Dutch PM Rutte: 'If you don't like it here, then leave'

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Mr Rutte's statement on the VVD websiteImage source, VVD
Image caption,
Mr Rutte's blunt message was published in several newspapers and on his party's website

Weeks before Dutch voters go to the polls, Prime Minister Mark Rutte has said that anyone who rejects the country's values should leave.

"Act normal, or go away," he says, in a message seen as taking on the anti-immigration Freedom party currently running high in the opinion polls.

The Dutch felt increasingly uncomfortable with people who abused the very freedom they came in search of, Mr Rutte argued.

Elections are taking place on 15 March.

Geert Wilders' Freedom party (PVV) is running neck-and-neck in the polls with Mr Rutte's liberal VVD and branded Mr Rutte's message as a downright lie. "The man of open borders, asylum tsunami, mass immigration, Islamisation, lies and deceit," Mr Wilders tweeted.

Image source, Getty Images
Image caption,
Geert Wilders (C) has found common cause with right-wing and far-right leaders across Europe

But even if Mr Wilders wins the election he will struggle to form a coalition, after Mr Rutte ruled out forming a government with the PVV.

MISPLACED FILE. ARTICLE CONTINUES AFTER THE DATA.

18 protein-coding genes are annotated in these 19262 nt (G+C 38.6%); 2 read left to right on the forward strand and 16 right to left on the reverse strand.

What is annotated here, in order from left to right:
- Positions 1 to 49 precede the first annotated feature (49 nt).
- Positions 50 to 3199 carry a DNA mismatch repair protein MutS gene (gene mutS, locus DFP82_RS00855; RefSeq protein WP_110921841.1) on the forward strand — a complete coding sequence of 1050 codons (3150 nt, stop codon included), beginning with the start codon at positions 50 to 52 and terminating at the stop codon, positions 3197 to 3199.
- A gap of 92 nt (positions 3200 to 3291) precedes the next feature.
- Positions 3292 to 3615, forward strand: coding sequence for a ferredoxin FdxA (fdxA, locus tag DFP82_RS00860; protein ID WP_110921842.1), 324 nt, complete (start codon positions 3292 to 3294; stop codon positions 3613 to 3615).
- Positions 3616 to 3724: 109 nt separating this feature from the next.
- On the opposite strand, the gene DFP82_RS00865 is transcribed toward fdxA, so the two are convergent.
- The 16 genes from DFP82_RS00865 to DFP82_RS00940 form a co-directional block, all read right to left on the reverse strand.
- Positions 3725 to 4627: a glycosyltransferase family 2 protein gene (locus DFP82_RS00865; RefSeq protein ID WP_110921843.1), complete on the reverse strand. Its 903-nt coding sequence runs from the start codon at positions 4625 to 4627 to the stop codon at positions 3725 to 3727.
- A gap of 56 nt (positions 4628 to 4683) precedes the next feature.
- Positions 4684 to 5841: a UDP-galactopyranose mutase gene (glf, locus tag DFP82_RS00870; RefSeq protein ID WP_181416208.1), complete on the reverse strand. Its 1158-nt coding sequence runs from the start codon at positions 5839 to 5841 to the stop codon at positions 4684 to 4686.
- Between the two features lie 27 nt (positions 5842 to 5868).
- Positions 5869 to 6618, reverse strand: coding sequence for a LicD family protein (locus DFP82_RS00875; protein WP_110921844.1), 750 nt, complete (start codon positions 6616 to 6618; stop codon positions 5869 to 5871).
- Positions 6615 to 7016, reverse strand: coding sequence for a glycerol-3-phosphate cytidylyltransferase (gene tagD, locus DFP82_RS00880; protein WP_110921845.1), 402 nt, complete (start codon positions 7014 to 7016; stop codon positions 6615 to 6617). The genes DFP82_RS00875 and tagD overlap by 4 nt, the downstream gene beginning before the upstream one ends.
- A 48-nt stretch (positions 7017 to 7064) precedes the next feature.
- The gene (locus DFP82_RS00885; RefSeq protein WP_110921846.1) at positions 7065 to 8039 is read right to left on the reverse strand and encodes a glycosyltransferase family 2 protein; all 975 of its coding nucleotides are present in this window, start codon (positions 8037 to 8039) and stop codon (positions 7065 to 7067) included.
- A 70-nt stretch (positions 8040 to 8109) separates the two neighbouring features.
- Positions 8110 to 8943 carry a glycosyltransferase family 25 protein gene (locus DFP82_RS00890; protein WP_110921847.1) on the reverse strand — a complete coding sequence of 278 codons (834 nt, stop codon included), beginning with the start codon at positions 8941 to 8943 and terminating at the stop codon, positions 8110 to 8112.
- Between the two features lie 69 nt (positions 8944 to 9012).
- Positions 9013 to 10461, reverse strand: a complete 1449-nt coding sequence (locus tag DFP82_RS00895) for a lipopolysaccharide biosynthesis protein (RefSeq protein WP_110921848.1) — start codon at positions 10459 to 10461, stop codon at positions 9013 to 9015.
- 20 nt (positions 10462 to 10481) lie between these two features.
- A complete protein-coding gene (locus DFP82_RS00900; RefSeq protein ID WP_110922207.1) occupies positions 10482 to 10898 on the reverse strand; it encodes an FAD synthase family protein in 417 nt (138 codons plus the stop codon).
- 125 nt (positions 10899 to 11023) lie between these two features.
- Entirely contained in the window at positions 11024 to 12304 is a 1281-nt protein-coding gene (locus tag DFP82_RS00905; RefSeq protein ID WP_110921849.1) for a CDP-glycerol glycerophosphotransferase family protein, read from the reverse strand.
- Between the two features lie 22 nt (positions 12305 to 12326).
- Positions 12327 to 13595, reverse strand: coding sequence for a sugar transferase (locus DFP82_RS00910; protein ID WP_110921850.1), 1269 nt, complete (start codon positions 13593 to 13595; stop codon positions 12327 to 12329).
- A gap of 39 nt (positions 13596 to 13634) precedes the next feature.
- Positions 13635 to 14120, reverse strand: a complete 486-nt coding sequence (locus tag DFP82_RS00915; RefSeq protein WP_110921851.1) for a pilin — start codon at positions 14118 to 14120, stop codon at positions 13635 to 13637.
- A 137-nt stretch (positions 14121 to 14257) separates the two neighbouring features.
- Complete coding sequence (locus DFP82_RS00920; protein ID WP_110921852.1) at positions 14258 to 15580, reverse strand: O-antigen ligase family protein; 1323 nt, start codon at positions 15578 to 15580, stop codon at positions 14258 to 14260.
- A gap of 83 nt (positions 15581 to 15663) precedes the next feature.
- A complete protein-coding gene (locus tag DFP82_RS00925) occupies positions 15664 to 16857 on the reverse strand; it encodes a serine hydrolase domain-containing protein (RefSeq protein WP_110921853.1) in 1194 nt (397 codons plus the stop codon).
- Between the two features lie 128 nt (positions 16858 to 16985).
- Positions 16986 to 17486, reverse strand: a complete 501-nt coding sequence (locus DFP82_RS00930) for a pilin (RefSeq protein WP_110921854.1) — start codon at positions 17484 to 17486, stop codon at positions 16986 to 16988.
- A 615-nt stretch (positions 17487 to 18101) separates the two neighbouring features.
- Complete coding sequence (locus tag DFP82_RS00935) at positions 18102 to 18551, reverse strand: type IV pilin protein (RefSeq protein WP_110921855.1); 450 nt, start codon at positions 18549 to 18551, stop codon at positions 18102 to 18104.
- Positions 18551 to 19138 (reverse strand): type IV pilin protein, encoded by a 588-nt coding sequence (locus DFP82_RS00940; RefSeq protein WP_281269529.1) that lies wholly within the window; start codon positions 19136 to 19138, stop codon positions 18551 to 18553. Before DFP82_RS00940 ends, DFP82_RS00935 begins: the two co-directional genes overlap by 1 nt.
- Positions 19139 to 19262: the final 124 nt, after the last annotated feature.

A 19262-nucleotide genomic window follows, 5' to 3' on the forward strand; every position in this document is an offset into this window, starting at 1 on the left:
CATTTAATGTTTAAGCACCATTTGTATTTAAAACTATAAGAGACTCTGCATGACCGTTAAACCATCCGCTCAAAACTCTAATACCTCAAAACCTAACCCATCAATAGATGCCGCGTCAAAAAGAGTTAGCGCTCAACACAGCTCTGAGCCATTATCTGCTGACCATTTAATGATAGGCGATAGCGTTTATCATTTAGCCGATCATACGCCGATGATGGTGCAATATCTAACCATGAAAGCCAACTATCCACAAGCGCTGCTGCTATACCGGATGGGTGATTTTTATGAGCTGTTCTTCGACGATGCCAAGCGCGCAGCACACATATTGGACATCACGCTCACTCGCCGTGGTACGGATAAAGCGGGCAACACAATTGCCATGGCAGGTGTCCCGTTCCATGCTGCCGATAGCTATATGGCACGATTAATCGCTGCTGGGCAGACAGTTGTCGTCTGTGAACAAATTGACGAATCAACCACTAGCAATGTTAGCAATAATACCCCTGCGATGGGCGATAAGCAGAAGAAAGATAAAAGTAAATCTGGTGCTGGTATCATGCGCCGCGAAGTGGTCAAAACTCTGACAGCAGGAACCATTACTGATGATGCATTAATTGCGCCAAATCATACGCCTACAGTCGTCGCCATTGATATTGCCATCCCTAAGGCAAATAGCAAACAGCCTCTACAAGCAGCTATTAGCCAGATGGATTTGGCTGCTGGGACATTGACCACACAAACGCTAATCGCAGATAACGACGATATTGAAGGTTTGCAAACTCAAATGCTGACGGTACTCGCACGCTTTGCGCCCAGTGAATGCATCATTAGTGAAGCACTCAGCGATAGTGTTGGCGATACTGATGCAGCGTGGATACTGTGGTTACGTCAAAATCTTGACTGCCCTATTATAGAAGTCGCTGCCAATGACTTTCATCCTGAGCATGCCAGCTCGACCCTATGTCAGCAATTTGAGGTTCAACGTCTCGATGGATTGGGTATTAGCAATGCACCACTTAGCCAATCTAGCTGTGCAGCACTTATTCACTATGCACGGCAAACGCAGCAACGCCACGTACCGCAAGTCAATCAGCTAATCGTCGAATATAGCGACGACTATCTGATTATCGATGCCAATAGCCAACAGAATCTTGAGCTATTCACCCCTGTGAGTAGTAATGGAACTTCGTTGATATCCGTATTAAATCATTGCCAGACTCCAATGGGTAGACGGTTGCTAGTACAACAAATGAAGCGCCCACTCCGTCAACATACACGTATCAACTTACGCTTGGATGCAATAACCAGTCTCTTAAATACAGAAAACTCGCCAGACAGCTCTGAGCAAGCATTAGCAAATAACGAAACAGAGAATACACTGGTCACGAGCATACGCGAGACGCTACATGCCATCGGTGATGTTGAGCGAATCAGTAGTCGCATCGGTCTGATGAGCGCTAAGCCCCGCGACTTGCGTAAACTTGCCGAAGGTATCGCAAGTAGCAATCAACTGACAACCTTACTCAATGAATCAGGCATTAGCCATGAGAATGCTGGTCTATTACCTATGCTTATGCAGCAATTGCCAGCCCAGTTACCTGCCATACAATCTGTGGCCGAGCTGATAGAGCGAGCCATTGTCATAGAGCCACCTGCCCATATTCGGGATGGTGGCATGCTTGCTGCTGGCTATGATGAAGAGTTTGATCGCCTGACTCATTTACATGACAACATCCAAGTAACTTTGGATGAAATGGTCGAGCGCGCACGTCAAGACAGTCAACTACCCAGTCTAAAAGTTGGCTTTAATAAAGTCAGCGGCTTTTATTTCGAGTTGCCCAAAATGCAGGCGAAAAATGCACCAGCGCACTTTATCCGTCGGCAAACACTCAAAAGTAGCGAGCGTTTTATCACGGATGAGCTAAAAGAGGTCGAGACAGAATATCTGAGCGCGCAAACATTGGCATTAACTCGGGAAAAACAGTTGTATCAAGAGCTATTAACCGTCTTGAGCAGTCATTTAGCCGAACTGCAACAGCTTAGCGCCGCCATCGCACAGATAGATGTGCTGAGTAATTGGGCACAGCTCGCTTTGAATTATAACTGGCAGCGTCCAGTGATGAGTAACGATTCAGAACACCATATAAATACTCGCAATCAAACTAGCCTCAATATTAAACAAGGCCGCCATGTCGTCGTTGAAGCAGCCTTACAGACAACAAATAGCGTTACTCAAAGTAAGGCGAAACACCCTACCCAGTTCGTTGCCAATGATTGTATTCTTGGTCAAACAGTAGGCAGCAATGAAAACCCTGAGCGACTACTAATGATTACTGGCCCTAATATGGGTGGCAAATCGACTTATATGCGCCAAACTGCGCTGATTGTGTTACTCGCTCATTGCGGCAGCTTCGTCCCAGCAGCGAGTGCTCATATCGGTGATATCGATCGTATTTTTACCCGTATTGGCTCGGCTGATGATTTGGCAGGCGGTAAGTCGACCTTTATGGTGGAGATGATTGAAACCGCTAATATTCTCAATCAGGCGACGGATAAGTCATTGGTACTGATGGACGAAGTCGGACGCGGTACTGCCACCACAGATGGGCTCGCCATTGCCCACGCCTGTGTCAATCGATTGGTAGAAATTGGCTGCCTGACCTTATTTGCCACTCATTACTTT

Political commentators pointed out that the election was now being run on the national mood rather than traditional issues such as the economy and the government's handling of the financial crisis.

Last week Conservative CDA leader Sybrand Buma accused the prime minister, who came to power in October 2010, of presiding over a "moral crisis".

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Mr Rutte's full-page ad appeared on Monday in several Dutch newspapers and he gave further details in an interview with the daily, Algemeen Dagblad (AD).

He singled out the case of bus company Qbuzz that was censured by the Dutch human rights institute for turning down an immigrant applying for the job of bus driver because he refused to shake women's hands. It found that shaking hands was not a key part of the job whereas the man's freedom of religion was affected.

"I think it's a bizarre verdict," he told AD. "Qbuzz is of course absolutely right. Surely a driver can't say 'I refuse to shake a woman's hand because it doesn't fit my beliefs'?

"That's precisely why I and many other people are rebelling. Because the norm here is that you shake hands with each other."

Taking on Wilders - by Anna Holligan, BBC News, The Hague

This is an uncompromising message from the Netherlands' king of consensus, published in the papers on a black background for maximum impact.

Mark Rutte is seeking to reclaim territory that his liberal party has been losing to populist leader Geert Wilders' PVV.

Mr Wilders has been emboldened by the election of Donald Trump. His campaign slogans include "Make the Netherlands Great Again" and "The Netherlands is Ours".

Mr Rutte also complained about anti-social behaviour on public transport and on the streets, but particularly targeted those who refused to adapt to Dutch values, harassed women in short skirts and gay men, and branded ordinary people as racists.

"If you live in a country where you get so annoyed with how we deal each other, you have a choice. Get out! You don't have to be here!"